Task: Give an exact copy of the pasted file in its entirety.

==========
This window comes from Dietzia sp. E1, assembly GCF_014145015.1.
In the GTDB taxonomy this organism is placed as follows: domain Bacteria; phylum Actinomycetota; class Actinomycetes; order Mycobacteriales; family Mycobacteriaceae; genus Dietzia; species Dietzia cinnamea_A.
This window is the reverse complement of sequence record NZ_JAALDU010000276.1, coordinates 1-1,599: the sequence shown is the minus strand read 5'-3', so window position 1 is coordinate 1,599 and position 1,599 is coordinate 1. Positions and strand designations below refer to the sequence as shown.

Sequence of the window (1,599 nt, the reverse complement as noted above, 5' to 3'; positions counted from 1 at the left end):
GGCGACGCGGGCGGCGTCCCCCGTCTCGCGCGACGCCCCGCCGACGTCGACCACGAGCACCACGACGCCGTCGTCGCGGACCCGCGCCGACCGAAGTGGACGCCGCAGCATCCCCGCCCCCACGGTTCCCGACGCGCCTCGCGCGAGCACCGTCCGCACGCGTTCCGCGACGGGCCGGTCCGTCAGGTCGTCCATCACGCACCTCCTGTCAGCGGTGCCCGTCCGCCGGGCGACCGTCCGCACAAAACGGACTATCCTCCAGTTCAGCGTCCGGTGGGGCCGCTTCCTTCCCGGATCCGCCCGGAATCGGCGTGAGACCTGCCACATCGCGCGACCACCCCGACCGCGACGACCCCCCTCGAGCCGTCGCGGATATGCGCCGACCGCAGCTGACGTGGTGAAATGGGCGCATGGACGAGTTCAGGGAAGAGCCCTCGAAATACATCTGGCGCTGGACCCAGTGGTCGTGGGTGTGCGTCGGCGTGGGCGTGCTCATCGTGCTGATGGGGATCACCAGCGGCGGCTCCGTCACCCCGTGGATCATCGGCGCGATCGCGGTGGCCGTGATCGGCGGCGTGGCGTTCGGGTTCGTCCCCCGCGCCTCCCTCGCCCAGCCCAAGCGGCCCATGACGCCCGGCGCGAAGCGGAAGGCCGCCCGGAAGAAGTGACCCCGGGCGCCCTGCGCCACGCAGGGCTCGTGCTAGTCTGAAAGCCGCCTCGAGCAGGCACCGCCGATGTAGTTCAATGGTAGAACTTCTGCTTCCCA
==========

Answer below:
This window comes from Dietzia sp. E1, assembly GCF_014145015.1.
In the GTDB taxonomy this organism is placed as follows: domain Bacteria; phylum Actinomycetota; class Actinomycetes; order Mycobacteriales; family Mycobacteriaceae; genus Dietzia; species Dietzia cinnamea_A.
This window is the reverse complement of sequence record NZ_JAALDU010000276.1, coordinates 1-1,599: the sequence shown is the minus strand read 5'-3', so window position 1 is coordinate 1,599 and position 1,599 is coordinate 1. Positions and strand designations below refer to the sequence as shown.

Sequence of the window (1,599 nt, the reverse complement as noted above, 5' to 3'; positions counted from 1 at the left end):
GGCGACGCGGGCGGCGTCCCCCGTCTCGCGCGACGCCCCGCCGACGTCGACCACGAGCACCACGACGCCGTCGTCGCGGACCCGCGCCGACCGAAGTGGACGCCGCAGCATCCCCGCCCCCACGGTTCCCGACGCGCCTCGCGCGAGCACCGTCCGCACGCGTTCCGCGACGGGCCGGTCCGTCAGGTCGTCCATCACGCACCTCCTGTCAGCGGTGCCCGTCCGCCGGGCGACCGTCCGCACAAAACGGACTATCCTCCAGTTCAGCGTCCGGTGGGGCCGCTTCCTTCCCGGATCCGCCCGGAATCGGCGTGAGACCTGCCACATCGCGCGACCACCCCGACCGCGACGACCCCCCTCGAGCCGTCGCGGATATGCGCCGACCGCAGCTGACGTGGTGAAATGGGCGCATGGACGAGTTCAGGGAAGAGCCCTCGAAATACATCTGGCGCTGGACCCAGTGGTCGTGGGTGTGCGTCGGCGTGGGCGTGCTCATCGTGCTGATGGGGATCACCAGCGGCGGCTCCGTCACCCCGTGGATCATCGGCGCGATCGCGGTGGCCGTGATCGGCGGCGTGGCGTTCGGGTTCGTCCCCCGCGCCTCCCTCGCCCAGCCCAAGCGGCCCATGACGCCCGGCGCGAAGCGGAAGGCCGCCCGGAAGAAGTGACCCCGGGCGCCCTGCGCCACGCAGGGCTCGTGCTAGTCTGAAAGCCGCCTCGAGCAGGCACCGCCGATGTAGTTCAATGGTAGAACTTCTGCTTCCCA